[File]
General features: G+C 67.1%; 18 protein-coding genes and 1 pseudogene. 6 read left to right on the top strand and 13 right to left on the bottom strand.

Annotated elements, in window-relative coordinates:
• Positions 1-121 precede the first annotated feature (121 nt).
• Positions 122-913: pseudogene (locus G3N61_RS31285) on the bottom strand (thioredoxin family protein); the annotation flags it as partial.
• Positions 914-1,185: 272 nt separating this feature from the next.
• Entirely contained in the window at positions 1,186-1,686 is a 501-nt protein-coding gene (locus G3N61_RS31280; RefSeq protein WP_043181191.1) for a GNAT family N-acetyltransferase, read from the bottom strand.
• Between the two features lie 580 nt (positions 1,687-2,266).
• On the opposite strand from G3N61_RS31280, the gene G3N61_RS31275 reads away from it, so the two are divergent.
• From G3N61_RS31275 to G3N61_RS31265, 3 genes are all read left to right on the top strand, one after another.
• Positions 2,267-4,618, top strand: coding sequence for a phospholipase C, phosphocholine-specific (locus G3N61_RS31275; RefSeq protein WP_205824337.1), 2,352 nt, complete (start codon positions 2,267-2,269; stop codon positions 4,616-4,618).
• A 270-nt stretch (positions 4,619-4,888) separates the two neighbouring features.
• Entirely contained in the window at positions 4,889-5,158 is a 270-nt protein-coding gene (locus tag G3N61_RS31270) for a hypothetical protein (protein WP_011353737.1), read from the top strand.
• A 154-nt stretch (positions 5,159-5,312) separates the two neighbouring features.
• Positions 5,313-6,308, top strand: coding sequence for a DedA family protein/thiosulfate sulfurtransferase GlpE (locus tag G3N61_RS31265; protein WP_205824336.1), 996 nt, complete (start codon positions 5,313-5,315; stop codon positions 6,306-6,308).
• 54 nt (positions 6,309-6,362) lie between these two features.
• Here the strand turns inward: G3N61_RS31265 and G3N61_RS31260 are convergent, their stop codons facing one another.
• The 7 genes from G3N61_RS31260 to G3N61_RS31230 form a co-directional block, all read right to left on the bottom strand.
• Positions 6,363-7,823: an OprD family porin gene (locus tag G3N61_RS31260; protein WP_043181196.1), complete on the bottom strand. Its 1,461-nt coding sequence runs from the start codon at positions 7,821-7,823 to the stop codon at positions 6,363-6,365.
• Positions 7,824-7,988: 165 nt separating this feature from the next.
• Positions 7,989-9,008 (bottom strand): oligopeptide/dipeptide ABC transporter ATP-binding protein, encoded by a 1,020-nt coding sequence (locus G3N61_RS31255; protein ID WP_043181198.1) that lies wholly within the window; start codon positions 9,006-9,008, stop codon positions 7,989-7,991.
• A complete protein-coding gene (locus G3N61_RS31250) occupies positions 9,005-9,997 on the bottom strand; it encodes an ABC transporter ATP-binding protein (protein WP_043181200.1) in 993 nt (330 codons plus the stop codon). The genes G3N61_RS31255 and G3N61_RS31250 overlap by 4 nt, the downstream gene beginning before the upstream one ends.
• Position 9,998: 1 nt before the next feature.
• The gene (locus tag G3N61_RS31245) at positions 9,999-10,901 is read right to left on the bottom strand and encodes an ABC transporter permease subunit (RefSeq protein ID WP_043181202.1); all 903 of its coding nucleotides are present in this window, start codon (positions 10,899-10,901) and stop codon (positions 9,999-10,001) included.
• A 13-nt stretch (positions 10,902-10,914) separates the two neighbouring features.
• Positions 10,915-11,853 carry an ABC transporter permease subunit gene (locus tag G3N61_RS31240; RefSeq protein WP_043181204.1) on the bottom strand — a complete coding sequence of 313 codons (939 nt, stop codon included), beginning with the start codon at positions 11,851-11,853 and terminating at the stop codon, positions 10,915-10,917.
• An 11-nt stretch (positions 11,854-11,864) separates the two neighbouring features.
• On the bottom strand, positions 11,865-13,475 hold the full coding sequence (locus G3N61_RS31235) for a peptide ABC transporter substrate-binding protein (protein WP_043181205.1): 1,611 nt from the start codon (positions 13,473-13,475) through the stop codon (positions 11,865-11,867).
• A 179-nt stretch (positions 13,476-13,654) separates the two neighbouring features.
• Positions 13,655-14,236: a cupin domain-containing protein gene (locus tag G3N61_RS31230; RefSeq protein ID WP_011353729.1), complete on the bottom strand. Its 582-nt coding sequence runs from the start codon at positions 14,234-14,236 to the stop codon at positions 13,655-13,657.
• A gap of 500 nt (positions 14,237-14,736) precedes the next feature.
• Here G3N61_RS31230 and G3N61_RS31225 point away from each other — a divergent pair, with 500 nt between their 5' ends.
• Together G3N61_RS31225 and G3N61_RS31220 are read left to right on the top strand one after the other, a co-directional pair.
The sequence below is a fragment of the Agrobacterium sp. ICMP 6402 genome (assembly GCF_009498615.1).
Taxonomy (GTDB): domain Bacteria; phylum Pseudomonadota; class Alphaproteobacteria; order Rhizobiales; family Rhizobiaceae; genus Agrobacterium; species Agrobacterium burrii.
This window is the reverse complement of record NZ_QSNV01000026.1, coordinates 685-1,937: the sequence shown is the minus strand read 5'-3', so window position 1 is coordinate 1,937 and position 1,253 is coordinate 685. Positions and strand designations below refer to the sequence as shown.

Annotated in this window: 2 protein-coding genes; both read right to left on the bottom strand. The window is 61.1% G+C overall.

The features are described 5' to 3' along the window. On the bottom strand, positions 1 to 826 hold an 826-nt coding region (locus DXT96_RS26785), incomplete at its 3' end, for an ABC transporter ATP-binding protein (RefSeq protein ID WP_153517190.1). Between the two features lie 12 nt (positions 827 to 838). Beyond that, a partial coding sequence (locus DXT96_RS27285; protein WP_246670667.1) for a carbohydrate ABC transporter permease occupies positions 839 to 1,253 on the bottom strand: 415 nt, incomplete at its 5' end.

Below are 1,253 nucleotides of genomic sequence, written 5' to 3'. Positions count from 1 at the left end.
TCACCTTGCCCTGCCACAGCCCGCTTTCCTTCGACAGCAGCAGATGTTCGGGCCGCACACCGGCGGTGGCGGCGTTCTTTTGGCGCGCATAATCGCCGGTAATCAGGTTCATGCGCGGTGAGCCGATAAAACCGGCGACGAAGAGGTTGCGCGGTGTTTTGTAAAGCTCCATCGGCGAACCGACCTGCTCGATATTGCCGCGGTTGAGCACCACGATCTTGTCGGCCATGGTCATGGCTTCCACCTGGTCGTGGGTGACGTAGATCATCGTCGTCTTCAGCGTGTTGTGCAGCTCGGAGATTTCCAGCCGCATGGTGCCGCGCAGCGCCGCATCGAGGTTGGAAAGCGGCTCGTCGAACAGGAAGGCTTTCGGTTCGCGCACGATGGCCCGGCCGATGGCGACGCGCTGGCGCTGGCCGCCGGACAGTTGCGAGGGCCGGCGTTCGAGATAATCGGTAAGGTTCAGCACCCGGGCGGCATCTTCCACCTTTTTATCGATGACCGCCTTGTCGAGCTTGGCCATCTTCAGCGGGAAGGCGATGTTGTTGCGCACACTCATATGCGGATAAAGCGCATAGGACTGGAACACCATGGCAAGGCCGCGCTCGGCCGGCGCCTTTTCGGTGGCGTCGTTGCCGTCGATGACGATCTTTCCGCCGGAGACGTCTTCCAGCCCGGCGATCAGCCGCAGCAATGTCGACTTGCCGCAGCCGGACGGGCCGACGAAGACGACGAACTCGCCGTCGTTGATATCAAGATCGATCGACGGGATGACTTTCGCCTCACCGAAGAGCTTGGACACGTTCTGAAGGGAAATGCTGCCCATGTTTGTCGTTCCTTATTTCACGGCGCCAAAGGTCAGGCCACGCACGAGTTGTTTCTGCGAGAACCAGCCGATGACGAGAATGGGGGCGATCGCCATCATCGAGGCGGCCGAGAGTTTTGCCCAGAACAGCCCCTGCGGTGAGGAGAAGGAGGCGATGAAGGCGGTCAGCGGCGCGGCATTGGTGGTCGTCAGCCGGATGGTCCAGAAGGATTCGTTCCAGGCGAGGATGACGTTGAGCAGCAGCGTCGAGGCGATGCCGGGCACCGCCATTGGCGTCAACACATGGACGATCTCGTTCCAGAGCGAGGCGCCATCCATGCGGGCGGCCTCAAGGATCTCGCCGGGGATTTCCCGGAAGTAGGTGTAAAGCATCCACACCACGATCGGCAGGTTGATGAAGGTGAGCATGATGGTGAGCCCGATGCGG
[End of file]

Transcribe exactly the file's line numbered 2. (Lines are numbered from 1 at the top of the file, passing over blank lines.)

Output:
Annotated elements, in window-relative coordinates: